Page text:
As with typical Emotet attacks, the mechanism used in this campaign to deliver payload is nothing new, for example the use of a PowerShell script to download Emotet payloads from one of five URLs. Similar to the Emotet campaign we reported recently,2 the threat actor also leveraged the caption property in a document form object to store the PowerShell script used to download the Emotet payload. But there are also some differences between these two campaigns, such as:
- Different social engineering texts are used on the document opening page
- The downloaded Emotet payload is saved to a different location on the victim’s machine
- The PowerShell script is stored as a caption string in a form frame control, not in a form multipage control
- A different method is used to execute the downloaded Emotet payload
We will discuss these different characteristics of the attack in more detail in the remainder of this section.
|File name||WI-1519 Medical report COVID-19.doc|
|Email subject||CIRCULAR : NOVEL CORONAVIRUS|
Table 3: A typical COVID-19-themed Emotet sample from the campaign
Table 3 shows a typical sample from the COVID-19-themed Emotet campaign. This is a single-page, weaponized document with the usual social engineering text, as shown in Figure 2. In the campaign, the threat actor tries to convince the victim to enable VBA macro execution by stating that there is a value in the file.
The Emotet gang is notorious for exploiting the Windows Management Instrumentation (WMI) system class and LoLBins, like PowerShell.exe, to carry out attacks. This campaign is no different. Similar to what we uncovered recently2 we were able to deobfuscate the embedded VBA macro to reveal the process for creating an object via the infamous winmgmts:Win32_Process WMI class, as shown in Figure 3.
The remaining puzzle piece was to find the malicious PowerShell script. The main VBA module extracted from the file is not particularly long. Therefore, we believed that some of the payload might be stored in other OLE objects, like the variant discussed in our recent report, in which the PowerShell script string was stored in a form multipage object’s caption property. Examining the macros revealed a similar trick here, using the caption property to hide the PowerShell script, as shown in Figure 4.
In the Emotet campaign reported recently,2 the Emotet gang exploited the caption metadata of a multipage control object in a form to hide a PowerShell script. In this campaign, by contrast, the gang used the caption metadata of a frame control object in a hidden form to store the PowerShell script, as highlighted in Figure 5. Given the wide variety of controls in a form object, we are likely to see more form controls leveraged in future attacks.
The caption string is extremely long, because it contains the obfuscated base64-encoded PowerShell script. After deobfuscating the PowerShell script string restored from the caption metadata, decoding the base64-encoded PowerShell script, removing garbage code, and renaming some variables, the functionality of the malicious PowerShell script is clear, as shown in Figure 6.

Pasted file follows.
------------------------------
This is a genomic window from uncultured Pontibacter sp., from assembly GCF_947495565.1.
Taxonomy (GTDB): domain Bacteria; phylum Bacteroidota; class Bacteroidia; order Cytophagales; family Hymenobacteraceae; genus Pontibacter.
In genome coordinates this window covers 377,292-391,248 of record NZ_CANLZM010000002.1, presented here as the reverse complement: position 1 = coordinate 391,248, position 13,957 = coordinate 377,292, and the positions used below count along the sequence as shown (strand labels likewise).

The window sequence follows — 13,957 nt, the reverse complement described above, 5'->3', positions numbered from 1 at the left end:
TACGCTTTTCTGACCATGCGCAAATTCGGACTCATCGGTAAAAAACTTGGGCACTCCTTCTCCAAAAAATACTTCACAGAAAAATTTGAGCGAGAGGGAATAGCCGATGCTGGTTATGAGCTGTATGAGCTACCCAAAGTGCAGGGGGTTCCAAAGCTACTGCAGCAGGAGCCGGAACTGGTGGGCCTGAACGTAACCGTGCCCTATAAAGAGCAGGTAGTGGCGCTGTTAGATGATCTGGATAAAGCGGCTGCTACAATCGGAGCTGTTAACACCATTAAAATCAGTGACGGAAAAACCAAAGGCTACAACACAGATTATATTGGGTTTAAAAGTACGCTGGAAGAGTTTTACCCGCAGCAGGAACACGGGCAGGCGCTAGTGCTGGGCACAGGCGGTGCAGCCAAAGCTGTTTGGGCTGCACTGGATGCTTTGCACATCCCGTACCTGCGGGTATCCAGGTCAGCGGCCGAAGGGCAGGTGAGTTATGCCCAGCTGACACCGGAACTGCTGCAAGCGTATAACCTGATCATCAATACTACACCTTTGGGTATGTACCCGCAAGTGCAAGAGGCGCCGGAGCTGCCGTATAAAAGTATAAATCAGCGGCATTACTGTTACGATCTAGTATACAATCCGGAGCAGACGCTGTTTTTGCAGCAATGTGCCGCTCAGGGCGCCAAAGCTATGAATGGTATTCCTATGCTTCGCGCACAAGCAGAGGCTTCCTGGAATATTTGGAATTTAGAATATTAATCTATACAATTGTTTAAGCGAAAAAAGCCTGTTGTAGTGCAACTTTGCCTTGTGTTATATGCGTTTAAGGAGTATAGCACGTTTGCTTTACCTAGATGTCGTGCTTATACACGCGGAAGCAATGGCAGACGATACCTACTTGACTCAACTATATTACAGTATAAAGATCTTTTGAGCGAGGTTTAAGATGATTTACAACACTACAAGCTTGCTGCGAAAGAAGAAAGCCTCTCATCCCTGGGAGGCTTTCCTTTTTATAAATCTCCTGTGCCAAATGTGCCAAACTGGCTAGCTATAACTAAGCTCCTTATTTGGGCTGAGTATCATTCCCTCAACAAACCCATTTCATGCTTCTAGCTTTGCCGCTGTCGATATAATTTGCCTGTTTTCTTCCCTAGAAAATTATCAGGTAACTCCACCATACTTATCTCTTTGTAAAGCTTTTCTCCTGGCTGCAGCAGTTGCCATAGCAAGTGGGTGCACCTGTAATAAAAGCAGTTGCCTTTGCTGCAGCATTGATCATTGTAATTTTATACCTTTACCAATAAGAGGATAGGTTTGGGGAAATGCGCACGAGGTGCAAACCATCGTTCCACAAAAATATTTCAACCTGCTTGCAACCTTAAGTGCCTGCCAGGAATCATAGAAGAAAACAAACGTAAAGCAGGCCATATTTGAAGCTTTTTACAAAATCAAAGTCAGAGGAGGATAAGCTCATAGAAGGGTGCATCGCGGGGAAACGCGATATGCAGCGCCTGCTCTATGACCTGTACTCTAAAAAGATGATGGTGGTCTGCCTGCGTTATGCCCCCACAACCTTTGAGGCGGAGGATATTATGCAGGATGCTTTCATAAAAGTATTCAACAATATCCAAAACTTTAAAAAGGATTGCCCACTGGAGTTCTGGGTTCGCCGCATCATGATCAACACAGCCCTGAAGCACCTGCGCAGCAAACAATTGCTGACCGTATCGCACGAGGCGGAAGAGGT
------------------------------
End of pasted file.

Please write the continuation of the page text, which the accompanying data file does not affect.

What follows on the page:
The script first creates a folder called Office2019 under the directory %USERPROFILE%\AppData\Local\temp\. It then tries to download a certain Emotet payload from one of five URLs onto the newly created folder (depending on which URL responds first). Then the script executes the payload by calling the Invoke-Item method in the PowerShell environment. According to the MSDN documentation, the Invoke-Item cmdlet performs the default action on the specified item. It can run an executable file or open a document file in the application associated with the document file type. The way it executes the payload in this attack is different from the other Emotet variant discussed in our report,2 in which the Emotet gang called the create method from the win32_process WMI class to spawn a process to run the payload.
Threat actors continue to leverage COVID-19 themes to launch attacks against organizations. As compared to the infostealer-centric attacks reported in May,1 there has been a shift to more sophisticated threats, such as the modular NanoCore RAT, and the infamous Emotet. In the COVID-19-themed Emotet campaign, the Emotet gang exploited the caption metadata within a user form object to hide the malicious PowerShell script string. The general infection chain is similar to the other Emotet campaign we reported on recently,2 but we also noticed some different tricks in this variant, such as exploiting a frame control instead of a multipage object to store the PowerShell script string, and using the Invoke-Item cmdlet to execute the Emotet payload instead of calling the create method from win32_process class. As the pandemic continues, we expect threat actors, including the Emotet gang, to continue leveraging COVID-19 themes and evolving their TTPs to launch fresh attacks.
1. InfoStealers Weaponizing COVID-19,
2. Defeat Emotet Attacks with Behavior-Based Malware Protection,
Emotet payload download URLs